As a CEO/founder, you should expect to spend consistently a lot of time on fundraising
Artist investing an independent investing in music tech startups was a relative niche activity, and as a result, I was often asked to speak about my experiences at industry conferences, to investors who are interested in music, students, as well as artists and managers of all levels. This enabled me to increase my network within the music and media worlds over time.
“Verifi” as we call it is the third company that I co-founded, together with four other people. Here’s an introductory video regarding our company, and what we are up to. The genesis for starting the company was a conversation I had with my original co-founder, where we were discussing how having a much better way to manage ownership information in a world where creators can create new media with simple tools almost immediately would be a compelling value proposition. We were originally called “Dot Blockchain Media,” and we recently renamed our company “Verifi Media,” which we felt better describes our corporate value propositions.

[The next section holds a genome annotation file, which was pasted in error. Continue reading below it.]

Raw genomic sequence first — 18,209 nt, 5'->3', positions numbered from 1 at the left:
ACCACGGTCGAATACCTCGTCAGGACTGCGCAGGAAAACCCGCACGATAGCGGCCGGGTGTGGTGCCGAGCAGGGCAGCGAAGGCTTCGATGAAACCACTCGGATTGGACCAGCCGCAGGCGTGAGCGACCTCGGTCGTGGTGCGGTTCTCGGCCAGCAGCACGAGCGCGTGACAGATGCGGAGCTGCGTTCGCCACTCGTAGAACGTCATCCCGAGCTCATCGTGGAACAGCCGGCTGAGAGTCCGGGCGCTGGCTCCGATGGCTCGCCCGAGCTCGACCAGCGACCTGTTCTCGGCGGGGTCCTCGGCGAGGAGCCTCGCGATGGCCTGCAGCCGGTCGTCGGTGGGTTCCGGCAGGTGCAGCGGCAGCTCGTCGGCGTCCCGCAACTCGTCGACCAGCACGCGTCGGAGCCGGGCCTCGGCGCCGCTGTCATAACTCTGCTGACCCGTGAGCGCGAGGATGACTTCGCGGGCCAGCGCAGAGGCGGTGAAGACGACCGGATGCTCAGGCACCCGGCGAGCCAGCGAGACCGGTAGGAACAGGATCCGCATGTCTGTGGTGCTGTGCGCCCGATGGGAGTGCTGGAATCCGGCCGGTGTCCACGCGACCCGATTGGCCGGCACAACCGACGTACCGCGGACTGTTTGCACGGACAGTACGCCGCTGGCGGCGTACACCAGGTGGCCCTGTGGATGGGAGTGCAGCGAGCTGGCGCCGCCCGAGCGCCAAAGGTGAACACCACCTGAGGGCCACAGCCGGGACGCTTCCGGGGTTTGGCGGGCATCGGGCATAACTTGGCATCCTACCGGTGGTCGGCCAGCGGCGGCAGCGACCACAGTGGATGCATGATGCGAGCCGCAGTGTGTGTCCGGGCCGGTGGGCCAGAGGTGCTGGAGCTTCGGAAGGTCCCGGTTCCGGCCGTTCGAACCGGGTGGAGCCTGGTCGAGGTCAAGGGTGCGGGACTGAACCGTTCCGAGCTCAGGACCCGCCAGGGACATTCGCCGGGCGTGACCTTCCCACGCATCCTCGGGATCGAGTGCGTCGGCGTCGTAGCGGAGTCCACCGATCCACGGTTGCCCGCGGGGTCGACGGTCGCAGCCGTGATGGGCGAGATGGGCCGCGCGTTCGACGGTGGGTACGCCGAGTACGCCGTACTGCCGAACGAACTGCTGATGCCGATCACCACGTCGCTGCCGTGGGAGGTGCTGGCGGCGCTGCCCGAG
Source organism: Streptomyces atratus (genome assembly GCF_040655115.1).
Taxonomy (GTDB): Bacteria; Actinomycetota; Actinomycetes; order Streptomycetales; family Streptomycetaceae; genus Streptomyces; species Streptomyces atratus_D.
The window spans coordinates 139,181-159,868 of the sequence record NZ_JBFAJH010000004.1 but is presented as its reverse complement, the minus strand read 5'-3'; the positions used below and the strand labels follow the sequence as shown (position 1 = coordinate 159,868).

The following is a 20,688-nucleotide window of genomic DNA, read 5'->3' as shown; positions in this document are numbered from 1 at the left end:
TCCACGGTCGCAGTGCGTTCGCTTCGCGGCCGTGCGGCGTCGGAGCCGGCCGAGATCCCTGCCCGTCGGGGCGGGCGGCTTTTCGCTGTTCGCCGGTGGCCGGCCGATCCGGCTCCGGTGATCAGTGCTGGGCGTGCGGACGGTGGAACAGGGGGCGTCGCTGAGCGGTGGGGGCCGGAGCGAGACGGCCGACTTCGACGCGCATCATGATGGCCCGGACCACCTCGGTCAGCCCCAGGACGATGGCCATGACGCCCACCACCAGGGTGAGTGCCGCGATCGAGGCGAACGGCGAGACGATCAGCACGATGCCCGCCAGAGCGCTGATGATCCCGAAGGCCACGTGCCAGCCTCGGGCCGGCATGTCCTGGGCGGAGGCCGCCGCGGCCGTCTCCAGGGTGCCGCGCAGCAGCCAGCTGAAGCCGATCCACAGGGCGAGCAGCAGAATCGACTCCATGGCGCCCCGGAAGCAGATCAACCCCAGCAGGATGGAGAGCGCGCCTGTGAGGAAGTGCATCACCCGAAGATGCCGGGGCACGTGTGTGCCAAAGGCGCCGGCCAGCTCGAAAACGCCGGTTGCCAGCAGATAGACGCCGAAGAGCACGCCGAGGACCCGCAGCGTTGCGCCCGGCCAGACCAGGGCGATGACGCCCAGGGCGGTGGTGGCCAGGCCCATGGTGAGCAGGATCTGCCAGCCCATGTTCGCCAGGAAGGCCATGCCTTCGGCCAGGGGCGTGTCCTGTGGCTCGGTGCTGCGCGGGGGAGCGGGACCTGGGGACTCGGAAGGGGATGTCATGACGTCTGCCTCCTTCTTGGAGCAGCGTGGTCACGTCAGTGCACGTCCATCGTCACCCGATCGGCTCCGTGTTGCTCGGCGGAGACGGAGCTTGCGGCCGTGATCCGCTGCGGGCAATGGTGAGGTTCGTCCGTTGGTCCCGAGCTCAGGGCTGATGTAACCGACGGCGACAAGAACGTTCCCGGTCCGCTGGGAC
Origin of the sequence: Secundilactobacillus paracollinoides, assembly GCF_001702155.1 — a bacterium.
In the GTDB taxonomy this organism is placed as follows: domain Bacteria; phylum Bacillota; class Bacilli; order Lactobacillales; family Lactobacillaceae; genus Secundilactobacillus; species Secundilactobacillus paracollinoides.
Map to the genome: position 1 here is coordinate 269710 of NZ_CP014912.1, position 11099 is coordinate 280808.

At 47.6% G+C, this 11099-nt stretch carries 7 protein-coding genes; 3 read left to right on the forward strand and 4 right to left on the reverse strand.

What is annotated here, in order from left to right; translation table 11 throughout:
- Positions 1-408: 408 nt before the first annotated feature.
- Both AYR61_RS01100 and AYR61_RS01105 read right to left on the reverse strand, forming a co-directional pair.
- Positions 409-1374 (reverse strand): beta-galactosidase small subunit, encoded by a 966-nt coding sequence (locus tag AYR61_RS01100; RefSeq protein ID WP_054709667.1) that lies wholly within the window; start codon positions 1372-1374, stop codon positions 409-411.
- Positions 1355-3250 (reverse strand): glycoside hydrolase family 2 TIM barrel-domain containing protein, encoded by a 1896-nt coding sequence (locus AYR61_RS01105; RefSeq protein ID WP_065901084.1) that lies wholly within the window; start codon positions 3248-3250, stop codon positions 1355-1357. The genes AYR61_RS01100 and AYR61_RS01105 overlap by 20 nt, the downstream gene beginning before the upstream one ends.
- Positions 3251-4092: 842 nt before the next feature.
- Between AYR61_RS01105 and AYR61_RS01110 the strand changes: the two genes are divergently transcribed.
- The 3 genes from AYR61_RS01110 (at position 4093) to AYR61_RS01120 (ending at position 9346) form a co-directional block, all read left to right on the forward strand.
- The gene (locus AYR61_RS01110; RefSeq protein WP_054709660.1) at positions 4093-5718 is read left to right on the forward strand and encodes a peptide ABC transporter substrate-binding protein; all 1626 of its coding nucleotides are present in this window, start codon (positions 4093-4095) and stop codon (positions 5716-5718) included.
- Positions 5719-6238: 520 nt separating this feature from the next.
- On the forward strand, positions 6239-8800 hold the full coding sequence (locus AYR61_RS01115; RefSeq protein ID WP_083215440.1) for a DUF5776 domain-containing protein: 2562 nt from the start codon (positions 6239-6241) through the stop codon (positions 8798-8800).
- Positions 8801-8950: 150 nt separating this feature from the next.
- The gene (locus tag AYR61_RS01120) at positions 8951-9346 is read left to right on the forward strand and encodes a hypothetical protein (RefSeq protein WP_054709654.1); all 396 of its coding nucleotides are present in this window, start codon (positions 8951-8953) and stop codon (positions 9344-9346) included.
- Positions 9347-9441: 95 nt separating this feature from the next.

When we were forming our company, we asked ourselves 3 questions: 1) Is it the right time to build something like this? 2) what modern technologies make sense to use (such as blockchain and machine learning)? and 3) would anyone in the industry care? Obviously we answered yes, and off we went.
My original role was to focus on business aspects of Verifi, but as our clients and product development pipeline grew (which now include a major label, a major publisher, and a major digital distributor) it made sense for me to step up as the CEO of the company given my management experience, including leading large complicated technology projects in my past. I've been CEO of the company for about a year now, and it is very exciting to see the progress we are making in modernizing in addressing a fundamental need to make sure the right people get paid at the speed of digital.
How are you doing today and what does the future look like?